CPI inflation in the United Kingdom fell from 3.0 percent in January to 2.7 percent in February, which could compel the Monetary Policy Committee (MPC) to remain on hold for the foreseeable future. But the labor market and the broader economy appear to be performing well, and the MPC has sounded more hawkish in the past month or so. We look for it to hike rates 25 bps at its next policy meeting on May 10.

The MPC at the Bank of England (BoE) decided at this week’s policy meeting to maintain its main policy rate at 0.50 percent, which was widely expected (Figure 1). The U.K. government mandates that the BoE hit an inflation target of 2 percent over the medium term. As shown in Figure 2, the overall rate of CPI inflation has exceeded 2 percent continuously over the past 12 months. The surge in CPI inflation last year reflects, at least in part, the sharp depreciation of the British pound in the aftermath of the Brexit referendum in June 2016. But sterling has stabilized over the past year, and CPI inflation is beginning to recede back toward target. Everything else equal, the MPC would want to remain on hold in coming months to watch the incoming price data.

But everything else is not necessarily equal. Data released this week showed that the labor market is doing quite well at present. Specifically, payrolls rose by 168,000 between October and January, which was much stronger than most analysts had expected. The strong payrolls number helped to push the unemployment rate down to 4.3 percent, the lowest rate in 42 years. The strength in the labor market has caused earnings growth to trend higher in recent months (Figure 3). Higher earnings growth could raise unit labor costs, which could slow the return of CPI inflation to the BoE’s 2 percent target.

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Furthermore, it appears that the economy continues to expand at a reasonable rate in the first quarter. Data released two weeks ago showed that industrial production (IP) jumped 1.3 percent in January relative to the previous month. Although overall IP was pushed higher in January by a one-off surge in the mining and quarrying sector, output in the factory sector rose for the ninth consecutive month. In addition, real retail sales shot up 0.8 percent on a sequential basis in February, although the year-over-year rate of spending growth remains rather lackluster (Figure 4).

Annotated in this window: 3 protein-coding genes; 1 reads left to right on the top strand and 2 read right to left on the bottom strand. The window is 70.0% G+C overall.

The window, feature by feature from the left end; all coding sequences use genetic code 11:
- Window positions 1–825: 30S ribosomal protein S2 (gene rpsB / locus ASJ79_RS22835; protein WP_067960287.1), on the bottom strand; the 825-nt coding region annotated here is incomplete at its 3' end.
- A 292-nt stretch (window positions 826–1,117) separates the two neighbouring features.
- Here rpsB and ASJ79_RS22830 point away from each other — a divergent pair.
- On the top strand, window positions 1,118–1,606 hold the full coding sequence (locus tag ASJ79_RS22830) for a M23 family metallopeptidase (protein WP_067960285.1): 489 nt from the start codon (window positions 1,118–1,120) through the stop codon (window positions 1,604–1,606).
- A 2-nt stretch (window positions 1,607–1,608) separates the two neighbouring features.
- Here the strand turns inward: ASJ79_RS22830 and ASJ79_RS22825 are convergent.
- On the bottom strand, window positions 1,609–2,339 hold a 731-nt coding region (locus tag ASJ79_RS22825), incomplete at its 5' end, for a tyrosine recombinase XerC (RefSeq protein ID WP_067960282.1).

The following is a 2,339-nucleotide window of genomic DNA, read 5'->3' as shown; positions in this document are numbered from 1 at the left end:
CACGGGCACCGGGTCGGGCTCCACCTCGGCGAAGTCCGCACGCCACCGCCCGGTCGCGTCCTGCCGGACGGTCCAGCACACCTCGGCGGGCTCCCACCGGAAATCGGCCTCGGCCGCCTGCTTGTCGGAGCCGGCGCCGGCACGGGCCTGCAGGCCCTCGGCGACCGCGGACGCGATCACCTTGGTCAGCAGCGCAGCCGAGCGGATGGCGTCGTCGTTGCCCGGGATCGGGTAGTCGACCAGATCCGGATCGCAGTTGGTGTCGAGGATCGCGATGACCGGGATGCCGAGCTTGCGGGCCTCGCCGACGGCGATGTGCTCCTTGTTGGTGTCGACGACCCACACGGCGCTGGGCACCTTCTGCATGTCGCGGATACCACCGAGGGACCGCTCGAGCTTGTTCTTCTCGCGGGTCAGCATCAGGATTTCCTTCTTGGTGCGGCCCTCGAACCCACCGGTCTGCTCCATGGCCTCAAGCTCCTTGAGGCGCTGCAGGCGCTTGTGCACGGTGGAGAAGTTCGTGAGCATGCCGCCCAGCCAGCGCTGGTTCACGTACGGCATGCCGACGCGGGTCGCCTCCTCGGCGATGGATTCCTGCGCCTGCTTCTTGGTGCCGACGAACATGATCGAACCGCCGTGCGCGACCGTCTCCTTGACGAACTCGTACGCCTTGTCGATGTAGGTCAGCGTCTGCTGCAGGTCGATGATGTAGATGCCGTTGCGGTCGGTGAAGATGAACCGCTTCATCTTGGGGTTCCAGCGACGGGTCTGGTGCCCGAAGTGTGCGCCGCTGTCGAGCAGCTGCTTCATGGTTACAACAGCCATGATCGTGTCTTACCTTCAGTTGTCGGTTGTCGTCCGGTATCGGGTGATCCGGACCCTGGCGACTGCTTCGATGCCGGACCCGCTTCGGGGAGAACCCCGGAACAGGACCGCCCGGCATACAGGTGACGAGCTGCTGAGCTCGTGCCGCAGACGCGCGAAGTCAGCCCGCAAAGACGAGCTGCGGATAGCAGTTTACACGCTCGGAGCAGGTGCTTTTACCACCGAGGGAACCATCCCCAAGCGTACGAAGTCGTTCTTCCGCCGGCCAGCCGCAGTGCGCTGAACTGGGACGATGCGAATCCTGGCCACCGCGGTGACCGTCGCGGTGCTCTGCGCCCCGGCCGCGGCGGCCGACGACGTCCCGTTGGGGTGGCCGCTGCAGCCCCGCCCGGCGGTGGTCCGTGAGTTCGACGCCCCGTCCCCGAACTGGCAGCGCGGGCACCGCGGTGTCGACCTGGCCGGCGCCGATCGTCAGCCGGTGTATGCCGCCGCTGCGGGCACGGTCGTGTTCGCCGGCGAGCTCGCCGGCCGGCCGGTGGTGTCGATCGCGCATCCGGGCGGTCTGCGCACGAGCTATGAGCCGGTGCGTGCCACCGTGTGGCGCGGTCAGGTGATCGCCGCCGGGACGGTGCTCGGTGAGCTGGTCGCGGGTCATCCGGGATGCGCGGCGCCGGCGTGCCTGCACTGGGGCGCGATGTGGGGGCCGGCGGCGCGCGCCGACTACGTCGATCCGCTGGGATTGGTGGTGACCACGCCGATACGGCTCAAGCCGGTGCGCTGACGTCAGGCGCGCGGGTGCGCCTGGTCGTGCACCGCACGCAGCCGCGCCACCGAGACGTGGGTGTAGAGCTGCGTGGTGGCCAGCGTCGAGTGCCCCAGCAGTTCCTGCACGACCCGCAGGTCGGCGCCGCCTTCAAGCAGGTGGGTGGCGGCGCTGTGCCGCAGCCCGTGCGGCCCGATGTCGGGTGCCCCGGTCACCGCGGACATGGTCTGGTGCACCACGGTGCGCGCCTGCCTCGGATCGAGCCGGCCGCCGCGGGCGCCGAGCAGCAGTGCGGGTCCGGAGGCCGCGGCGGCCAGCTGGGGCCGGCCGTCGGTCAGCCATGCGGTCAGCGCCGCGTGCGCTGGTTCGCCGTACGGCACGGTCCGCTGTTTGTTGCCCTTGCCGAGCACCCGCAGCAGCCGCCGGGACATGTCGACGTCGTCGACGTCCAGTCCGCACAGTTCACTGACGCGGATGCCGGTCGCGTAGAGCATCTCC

The MPC surprised market participants at its last policy meeting in early February when it said that “the UK economy has only a very limited degree of slack,” and that “monetary policy would need to be tightened somewhat earlier and by a somewhat greater extent over the forecast period” than previously anticipated. In its March policy statement the MPC reiterated its view that spare capacity will be used up by the end of next year. Although the MPC voted 7-2 to keep rates on hold this week, the two dissenting members of the committee presumably voted to hike rates.

A few weeks ago we brought forward our expectation of another MPC rate hike, which we had originally penciled in for the August policy meeting, to May due to the more hawkish MPC rhetoric and the incoming data flow. We currently expect that the MPC will then remain on hold until early 2019, but we acknowledge that there is a reasonable probability that it could hike rates yet again later this year. As the MPC itself noted, a major uncertainty facing the U.K. economy remains the Brexit negotiations. If this uncertainty should start to weigh on growth later this year, then the MPC likely will remain on hold after its expected rate hike in May.

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